We’re buried inside on this snowy day. Winds blow thick tufts against my balcony door. Driving is a needless risk, walking past the mailbox a foolish notion. Super Tuesday primaries have settled enough to turn off the television and enjoy Leonard Cohen’s music, read a book, write a few words.
Years ago, when Rebeccah was a toddler, a similar snowstorm piled mountains of the stuff on our front lawn, covering sidewalks in five foot drifts and blockading streets. A Chicago mayor lost her job, disgraced by irate citizens for her delayed response to the blizzard. But for me, those few days remain a cherished memory. Time stopped. We had plenty of food, wine, books, each other. Quiet moments, safely inside. Respite.
I’ve recently emerged from a different kind of respite, one filled with fear and sadness. But being at this end reminds me that I can still surface, that I still have enough spirit left to carry me the distance.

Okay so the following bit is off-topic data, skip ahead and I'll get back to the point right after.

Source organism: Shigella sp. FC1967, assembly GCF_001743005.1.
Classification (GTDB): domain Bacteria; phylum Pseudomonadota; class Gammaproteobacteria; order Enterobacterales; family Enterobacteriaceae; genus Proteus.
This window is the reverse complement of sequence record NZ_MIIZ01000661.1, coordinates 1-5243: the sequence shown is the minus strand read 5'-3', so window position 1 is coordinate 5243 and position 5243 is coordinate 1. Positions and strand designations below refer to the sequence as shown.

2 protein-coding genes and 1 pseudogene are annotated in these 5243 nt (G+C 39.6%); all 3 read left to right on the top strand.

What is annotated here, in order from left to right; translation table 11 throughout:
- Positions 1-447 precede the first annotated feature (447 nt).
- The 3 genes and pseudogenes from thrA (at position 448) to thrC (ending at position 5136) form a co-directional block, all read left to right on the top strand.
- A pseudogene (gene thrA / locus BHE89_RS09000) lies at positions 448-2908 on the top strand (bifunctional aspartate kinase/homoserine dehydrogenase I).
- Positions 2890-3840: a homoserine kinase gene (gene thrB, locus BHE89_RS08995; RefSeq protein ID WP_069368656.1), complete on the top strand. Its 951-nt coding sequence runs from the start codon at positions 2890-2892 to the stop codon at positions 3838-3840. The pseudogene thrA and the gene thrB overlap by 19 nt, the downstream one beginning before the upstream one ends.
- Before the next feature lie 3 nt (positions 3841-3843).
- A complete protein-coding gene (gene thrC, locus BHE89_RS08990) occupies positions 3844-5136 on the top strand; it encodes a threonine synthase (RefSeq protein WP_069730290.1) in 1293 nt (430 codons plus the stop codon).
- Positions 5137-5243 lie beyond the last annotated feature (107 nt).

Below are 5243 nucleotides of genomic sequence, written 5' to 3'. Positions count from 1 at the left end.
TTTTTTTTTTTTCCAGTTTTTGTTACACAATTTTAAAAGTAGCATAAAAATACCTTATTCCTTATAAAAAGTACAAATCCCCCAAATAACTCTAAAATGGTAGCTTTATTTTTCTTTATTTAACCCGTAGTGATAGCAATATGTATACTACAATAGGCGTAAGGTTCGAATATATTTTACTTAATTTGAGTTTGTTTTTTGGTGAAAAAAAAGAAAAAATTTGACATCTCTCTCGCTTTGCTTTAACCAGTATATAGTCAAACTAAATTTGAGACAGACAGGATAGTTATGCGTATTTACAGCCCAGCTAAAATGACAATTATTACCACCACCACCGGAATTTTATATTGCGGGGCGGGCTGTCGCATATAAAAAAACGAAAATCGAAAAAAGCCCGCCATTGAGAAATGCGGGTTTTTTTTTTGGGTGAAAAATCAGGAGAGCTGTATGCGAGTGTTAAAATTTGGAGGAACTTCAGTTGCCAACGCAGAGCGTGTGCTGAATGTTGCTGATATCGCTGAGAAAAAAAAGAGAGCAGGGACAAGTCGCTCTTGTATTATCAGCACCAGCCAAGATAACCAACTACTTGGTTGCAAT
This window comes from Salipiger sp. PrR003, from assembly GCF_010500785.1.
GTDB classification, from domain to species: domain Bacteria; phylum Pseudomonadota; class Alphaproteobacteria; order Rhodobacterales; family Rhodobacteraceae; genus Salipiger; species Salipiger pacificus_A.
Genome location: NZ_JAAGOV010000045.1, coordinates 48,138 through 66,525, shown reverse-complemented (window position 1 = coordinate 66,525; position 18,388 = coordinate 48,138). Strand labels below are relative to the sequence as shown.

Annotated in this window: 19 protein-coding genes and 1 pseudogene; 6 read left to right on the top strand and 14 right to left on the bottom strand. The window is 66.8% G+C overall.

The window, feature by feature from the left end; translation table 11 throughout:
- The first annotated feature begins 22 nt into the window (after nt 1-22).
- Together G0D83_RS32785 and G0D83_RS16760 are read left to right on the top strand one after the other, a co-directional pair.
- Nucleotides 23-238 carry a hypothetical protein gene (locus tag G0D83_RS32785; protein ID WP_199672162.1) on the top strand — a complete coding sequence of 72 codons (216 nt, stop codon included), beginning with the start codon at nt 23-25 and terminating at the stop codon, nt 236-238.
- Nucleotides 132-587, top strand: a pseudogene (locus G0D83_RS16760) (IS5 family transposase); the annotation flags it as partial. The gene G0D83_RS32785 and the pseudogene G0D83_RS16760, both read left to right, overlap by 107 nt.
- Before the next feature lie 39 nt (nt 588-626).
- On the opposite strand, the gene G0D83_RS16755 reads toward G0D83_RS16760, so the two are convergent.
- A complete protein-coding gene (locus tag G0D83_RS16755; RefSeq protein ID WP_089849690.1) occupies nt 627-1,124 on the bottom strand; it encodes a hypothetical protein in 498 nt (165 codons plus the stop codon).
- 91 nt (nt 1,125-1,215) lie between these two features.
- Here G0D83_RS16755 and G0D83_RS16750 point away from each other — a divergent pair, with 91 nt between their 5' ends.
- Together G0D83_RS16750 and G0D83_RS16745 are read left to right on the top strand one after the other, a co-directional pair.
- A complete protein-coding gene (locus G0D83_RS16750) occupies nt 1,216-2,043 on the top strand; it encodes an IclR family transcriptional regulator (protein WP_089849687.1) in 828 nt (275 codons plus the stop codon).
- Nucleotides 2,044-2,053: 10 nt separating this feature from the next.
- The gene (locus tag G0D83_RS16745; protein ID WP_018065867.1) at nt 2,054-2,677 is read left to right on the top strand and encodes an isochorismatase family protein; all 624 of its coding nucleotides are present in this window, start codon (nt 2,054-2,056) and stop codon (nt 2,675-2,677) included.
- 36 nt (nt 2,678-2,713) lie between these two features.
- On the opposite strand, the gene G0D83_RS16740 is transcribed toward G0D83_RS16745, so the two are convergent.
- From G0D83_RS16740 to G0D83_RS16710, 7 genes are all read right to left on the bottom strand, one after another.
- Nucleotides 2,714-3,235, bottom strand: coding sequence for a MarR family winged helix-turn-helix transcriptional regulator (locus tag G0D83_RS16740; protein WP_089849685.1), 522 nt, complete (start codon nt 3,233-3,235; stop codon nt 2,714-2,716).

Just a few days after I last posted, Steve slipped on ice from a similar storm, while walking our adored, twelve year old Shar Pei-Staffordshire Terrier, Emma. To avoid crushing her, he landed against the curb and ruptured his kidney. After 12 pints of blood and 10 days in intensive care, he came home to a slow recovery. While he improved, Emma deteriorated, first from arthritis and then from a neurological insult to her spine. Time slowed as I barricaded myself inside, carried Steve his dinner, helped Emma walk. No distractions existed apart from what was needed in the moment.
Three weeks later, Emma died. The next day, Steve returned to the hospital for yet another week with a pulmonary embolism. I found Pema Chodron’s book on my shelf, When Things Fall Apart, and managed to read a page a day. Once again, my days and evenings were spent at the hospital. Steve improved. I joined a friend for a coffee, squeezed in an hour at the health club. Two days earlier than expected, I brought Steve home.
Today, for the first time in two months, I’m writing a few words. I can talk about Emma without crying. Steve looks trim, having lost more than 50 pounds, and feels confident his health is improving. Freezing rain coats the road below my window. And so it goes.